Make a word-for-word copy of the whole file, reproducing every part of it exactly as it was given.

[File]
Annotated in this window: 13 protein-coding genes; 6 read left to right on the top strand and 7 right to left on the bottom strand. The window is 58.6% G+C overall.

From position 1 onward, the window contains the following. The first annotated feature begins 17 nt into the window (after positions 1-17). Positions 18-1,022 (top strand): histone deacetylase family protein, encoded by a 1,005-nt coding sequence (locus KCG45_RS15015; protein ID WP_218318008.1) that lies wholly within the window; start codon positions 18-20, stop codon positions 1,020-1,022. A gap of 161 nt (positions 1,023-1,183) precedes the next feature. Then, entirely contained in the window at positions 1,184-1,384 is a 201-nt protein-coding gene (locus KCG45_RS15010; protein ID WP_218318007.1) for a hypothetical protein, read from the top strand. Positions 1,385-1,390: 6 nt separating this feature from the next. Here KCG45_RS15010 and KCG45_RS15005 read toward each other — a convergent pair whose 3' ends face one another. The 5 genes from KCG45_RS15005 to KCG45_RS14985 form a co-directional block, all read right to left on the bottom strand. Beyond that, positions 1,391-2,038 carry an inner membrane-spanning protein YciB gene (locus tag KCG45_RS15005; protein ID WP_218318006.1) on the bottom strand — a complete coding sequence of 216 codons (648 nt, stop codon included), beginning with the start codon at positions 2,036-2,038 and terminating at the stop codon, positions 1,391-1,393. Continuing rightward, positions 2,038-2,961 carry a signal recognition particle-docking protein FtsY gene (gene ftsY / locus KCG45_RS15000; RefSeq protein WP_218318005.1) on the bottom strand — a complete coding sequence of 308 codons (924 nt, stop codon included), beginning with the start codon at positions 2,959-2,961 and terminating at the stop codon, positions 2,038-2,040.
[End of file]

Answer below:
Annotated in this window: 13 protein-coding genes; 6 read left to right on the top strand and 7 right to left on the bottom strand. The window is 58.6% G+C overall.

From position 1 onward, the window contains the following. The first annotated feature begins 17 nt into the window (after positions 1-17). Positions 18-1,022 (top strand): histone deacetylase family protein, encoded by a 1,005-nt coding sequence (locus KCG45_RS15015; protein ID WP_218318008.1) that lies wholly within the window; start codon positions 18-20, stop codon positions 1,020-1,022. A gap of 161 nt (positions 1,023-1,183) precedes the next feature. Then, entirely contained in the window at positions 1,184-1,384 is a 201-nt protein-coding gene (locus KCG45_RS15010; protein ID WP_218318007.1) for a hypothetical protein, read from the top strand. Positions 1,385-1,390: 6 nt separating this feature from the next. Here KCG45_RS15010 and KCG45_RS15005 read toward each other — a convergent pair whose 3' ends face one another. The 5 genes from KCG45_RS15005 to KCG45_RS14985 form a co-directional block, all read right to left on the bottom strand. Beyond that, positions 1,391-2,038 carry an inner membrane-spanning protein YciB gene (locus tag KCG45_RS15005; protein ID WP_218318006.1) on the bottom strand — a complete coding sequence of 216 codons (648 nt, stop codon included), beginning with the start codon at positions 2,036-2,038 and terminating at the stop codon, positions 1,391-1,393. Continuing rightward, positions 2,038-2,961 carry a signal recognition particle-docking protein FtsY gene (gene ftsY / locus KCG45_RS15000; RefSeq protein WP_218318005.1) on the bottom strand — a complete coding sequence of 308 codons (924 nt, stop codon included), beginning with the start codon at positions 2,959-2,961 and terminating at the stop codon, positions 2,038-2,040.